Trevor Dunn commented:
“During the ‘Disco Volante‘ writing sessions in a place we called The Shotwell Bomb Factory, San Francisco, we were blessed with an isolated & independent place to record and rehearse. Endless days and nights were spent in there experimenting, improvising and piecing together what would be our ‘sophomore attempt’ among other gems. Often there was an ADAT machine ready to go for any spontaneous outbursts (think ‘Nothing’ from the end of ‘Disco Volante‘), but we tested out various setups at our disposal.”
“[Mike] Patton and [Danny] Heifetz were in the ‘sound room’ with a multitude of instruments within reach. Trey [Spruance] and I were in the ‘control room’ with keyboards and outboard gear, as well as total ‘knob control.’ What we offer here is one of several ‘movements’ from a spontaneous sound narrative that spans over an hour. Up until now, no one but the four of us have heard this recently unarchived weirdness.”
Trey Spruance added:
“I remember wanting to enhance audio separation and isolation to an extreme, using a kind of ‘musique concrète live mix’ approach, hoping that would capture the unruly individual spirits of our improvisation more faithfully. It totally did in this case; facilitated better communication than usual.”
During a recent interview with Variety, ZZ Top’s Billy Gibbons opened up about the tragic death of his bandmate Dusty Hill. The frontman says that he is “just glad [the bassist is] in a good spot.”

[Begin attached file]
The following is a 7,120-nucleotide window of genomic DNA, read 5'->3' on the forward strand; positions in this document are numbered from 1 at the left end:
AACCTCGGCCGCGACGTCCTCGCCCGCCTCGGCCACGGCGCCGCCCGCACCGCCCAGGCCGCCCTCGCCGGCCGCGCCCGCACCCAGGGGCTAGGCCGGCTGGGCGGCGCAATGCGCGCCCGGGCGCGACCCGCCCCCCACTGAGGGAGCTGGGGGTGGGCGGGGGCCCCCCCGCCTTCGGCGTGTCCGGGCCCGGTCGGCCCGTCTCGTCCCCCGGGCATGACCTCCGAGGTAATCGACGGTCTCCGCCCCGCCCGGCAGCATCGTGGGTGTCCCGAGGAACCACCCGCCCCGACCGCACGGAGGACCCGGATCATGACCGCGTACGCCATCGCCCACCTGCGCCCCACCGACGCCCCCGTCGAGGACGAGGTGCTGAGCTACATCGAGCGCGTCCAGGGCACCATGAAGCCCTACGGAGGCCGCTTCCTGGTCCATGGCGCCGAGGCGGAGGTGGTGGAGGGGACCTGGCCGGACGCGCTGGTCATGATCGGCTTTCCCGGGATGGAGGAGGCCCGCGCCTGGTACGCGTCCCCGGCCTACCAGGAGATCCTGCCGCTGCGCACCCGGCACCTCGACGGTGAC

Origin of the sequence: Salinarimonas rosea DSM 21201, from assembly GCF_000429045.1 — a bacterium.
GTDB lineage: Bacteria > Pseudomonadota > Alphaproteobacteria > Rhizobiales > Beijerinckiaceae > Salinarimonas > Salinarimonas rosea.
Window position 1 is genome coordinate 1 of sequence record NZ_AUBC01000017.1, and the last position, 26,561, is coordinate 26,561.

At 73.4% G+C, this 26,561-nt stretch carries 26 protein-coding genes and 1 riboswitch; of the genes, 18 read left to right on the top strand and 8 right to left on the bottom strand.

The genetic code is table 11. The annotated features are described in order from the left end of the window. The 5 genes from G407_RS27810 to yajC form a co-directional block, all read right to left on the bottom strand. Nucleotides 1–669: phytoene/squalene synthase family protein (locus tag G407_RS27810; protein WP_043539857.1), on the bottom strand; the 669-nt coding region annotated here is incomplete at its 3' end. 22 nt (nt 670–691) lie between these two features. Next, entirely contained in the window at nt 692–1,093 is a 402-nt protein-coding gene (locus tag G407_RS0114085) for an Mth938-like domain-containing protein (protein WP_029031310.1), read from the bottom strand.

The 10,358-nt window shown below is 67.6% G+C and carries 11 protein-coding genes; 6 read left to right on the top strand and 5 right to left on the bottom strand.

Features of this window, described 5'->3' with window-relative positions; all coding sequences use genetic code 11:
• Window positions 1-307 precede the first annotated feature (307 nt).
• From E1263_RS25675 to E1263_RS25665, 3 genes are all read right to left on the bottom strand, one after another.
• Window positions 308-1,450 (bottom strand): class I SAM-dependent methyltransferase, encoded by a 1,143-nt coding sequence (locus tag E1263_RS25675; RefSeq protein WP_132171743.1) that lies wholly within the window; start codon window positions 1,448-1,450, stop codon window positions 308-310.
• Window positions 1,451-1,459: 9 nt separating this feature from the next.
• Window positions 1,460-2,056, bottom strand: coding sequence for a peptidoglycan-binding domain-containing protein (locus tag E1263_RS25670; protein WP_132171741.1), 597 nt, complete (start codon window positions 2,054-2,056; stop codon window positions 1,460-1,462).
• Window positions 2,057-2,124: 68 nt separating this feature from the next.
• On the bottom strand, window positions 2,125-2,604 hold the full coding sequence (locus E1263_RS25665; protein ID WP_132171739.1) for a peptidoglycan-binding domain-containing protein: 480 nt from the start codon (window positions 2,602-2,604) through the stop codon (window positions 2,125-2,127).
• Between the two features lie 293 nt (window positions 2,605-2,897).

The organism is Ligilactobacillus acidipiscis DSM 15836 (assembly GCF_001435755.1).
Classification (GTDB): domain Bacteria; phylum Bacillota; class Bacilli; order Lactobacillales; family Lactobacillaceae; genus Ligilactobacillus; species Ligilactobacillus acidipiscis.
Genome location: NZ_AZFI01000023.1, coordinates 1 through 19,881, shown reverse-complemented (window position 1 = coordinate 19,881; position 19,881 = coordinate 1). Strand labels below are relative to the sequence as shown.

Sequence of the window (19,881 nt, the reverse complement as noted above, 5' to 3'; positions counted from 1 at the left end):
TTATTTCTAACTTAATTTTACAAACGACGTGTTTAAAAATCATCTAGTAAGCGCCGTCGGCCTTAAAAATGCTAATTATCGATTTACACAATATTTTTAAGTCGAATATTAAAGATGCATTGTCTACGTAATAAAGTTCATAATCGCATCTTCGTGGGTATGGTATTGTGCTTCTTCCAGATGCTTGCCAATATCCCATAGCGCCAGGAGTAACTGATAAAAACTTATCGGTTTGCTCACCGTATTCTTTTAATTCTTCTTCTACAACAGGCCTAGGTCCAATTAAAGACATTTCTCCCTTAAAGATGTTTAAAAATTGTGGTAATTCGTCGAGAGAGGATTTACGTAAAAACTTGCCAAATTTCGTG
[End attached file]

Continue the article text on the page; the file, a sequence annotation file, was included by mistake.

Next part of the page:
Gibbons said the following when asked about Hill initially leaving tour due to a “hip issue”:
“He did the first two [shows]. And then he requested dismissing himself. He said, ‘Yeah, let me go check this out.’ And of course I said, ‘Hey, man, health is number one. Go do your thing.’ And I could tell through those first two valiant attempts, if he’s not giving it 110%, he was the first one to kind of say, ‘Gee whiz. Let’s go take care of this.’”
He continued when asked if he noticed anything that made him think that Hill was seriously ill:
“Well, it’s no secret that over the past few years he had a pretty rough go with a broken shoulder, followed with a broken hip. And he had some problems with some ulcers. So he’s been kind of tiptoeing through keeping himself ship-shape, best he could. But I think that this was a real challenge. And by throwing in the towel, it might’ve caught up with him. Who knows? I’m just glad he’s in a good spot”
Gibbons also added the following when asked if there is an official cause of death or if he just “really fell asleep and didn’t wake up”:
“That’s about all they can determine. Let’s face it, you don’t necessarily pass away from a broken shoulder or broken hip. Although the attending physician had earlier warned him that bursitis was not uncommon, even arthritis, and they said it’s not a very comfortable place to be. And I could tell that he was moving a little slow. He said, ‘Boy, this shoulder and hip are really starting to become a problem.’ But, as of this juncture, yeah, it was off to dreamland and beyond.”
He also commented on the emotional toll that Hill’s death has taken on him:
“I had a couple of moments with the waterworks coming and going, and I really felt a sense of relief. I said, ‘Gee whiz, maybe I am human after all,’ This is coming from a very deep and glorious place, with respect to knowing that after 50 years with the guy, we were all joined at — no pun intended — joined at the hip.
But knowing that we can take his wishes forward and give him all due respect… You know, he was adamant. He said, ‘I’m going to go down and see what’s up. In the meantime,’ he said, ‘the show must go on. Don’t forget it.’ And he was pointing his finger and shaking it. [Laughs.]”
Gibbons also discussed moving forward with the band’s longtime guitar tech, Elwood Francis, on bass: